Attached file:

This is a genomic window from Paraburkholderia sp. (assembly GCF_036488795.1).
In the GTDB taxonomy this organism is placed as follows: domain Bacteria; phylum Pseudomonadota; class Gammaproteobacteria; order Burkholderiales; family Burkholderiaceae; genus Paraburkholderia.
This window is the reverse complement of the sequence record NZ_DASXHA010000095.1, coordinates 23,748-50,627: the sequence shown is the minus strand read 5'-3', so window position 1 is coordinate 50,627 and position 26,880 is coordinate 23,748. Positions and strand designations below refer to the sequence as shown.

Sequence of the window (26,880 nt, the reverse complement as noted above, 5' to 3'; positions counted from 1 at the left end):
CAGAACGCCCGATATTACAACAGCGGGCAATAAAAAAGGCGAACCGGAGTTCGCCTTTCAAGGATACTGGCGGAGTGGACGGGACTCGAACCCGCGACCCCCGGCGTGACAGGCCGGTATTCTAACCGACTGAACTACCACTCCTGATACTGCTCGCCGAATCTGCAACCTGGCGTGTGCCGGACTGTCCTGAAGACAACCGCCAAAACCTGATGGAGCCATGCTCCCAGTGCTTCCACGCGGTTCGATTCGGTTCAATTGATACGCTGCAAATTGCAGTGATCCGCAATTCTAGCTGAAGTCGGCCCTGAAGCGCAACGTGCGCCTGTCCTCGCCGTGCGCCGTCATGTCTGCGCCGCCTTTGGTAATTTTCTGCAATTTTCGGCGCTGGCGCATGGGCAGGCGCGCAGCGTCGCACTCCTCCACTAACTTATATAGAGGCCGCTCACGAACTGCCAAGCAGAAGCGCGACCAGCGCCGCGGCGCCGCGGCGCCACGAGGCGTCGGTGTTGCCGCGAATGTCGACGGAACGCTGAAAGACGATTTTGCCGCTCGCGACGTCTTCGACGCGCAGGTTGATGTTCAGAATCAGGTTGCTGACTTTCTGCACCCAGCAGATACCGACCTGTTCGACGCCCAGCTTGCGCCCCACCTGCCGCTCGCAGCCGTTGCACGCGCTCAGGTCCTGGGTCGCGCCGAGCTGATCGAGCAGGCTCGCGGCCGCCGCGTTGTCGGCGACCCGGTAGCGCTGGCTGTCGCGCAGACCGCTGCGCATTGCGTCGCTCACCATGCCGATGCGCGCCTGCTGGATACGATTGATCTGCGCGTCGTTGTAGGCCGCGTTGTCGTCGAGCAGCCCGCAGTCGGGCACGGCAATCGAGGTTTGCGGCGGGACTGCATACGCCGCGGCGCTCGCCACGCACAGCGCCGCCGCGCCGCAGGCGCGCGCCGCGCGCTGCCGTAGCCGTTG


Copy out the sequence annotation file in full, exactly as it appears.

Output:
This is a genomic window from Paraburkholderia sp. (assembly GCF_036488795.1).
In the GTDB taxonomy this organism is placed as follows: domain Bacteria; phylum Pseudomonadota; class Gammaproteobacteria; order Burkholderiales; family Burkholderiaceae; genus Paraburkholderia.
This window is the reverse complement of the sequence record NZ_DASXHA010000095.1, coordinates 23,748-50,627: the sequence shown is the minus strand read 5'-3', so window position 1 is coordinate 50,627 and position 26,880 is coordinate 23,748. Positions and strand designations below refer to the sequence as shown.

Sequence of the window (26,880 nt, the reverse complement as noted above, 5' to 3'; positions counted from 1 at the left end):
CAGAACGCCCGATATTACAACAGCGGGCAATAAAAAAGGCGAACCGGAGTTCGCCTTTCAAGGATACTGGCGGAGTGGACGGGACTCGAACCCGCGACCCCCGGCGTGACAGGCCGGTATTCTAACCGACTGAACTACCACTCCTGATACTGCTCGCCGAATCTGCAACCTGGCGTGTGCCGGACTGTCCTGAAGACAACCGCCAAAACCTGATGGAGCCATGCTCCCAGTGCTTCCACGCGGTTCGATTCGGTTCAATTGATACGCTGCAAATTGCAGTGATCCGCAATTCTAGCTGAAGTCGGCCCTGAAGCGCAACGTGCGCCTGTCCTCGCCGTGCGCCGTCATGTCTGCGCCGCCTTTGGTAATTTTCTGCAATTTTCGGCGCTGGCGCATGGGCAGGCGCGCAGCGTCGCACTCCTCCACTAACTTATATAGAGGCCGCTCACGAACTGCCAAGCAGAAGCGCGACCAGCGCCGCGGCGCCGCGGCGCCACGAGGCGTCGGTGTTGCCGCGAATGTCGACGGAACGCTGAAAGACGATTTTGCCGCTCGCGACGTCTTCGACGCGCAGGTTGATGTTCAGAATCAGGTTGCTGACTTTCTGCACCCAGCAGATACCGACCTGTTCGACGCCCAGCTTGCGCCCCACCTGCCGCTCGCAGCCGTTGCACGCGCTCAGGTCCTGGGTCGCGCCGAGCTGATCGAGCAGGCTCGCGGCCGCCGCGTTGTCGGCGACCCGGTAGCGCTGGCTGTCGCGCAGACCGCTGCGCATTGCGTCGCTCACCATGCCGATGCGCGCCTGCTGGATACGATTGATCTGCGCGTCGTTGTAGGCCGCGTTGTCGTCGAGCAGCCCGCAGTCGGGCACGGCAATCGAGGTTTGCGGCGGGACTGCATACGCCGCGGCGCTCGCCACGCACAGCGCCGCCGCGCCGCAGGCGCGCGCCGCGCGCTGCCGTAGCCGTTG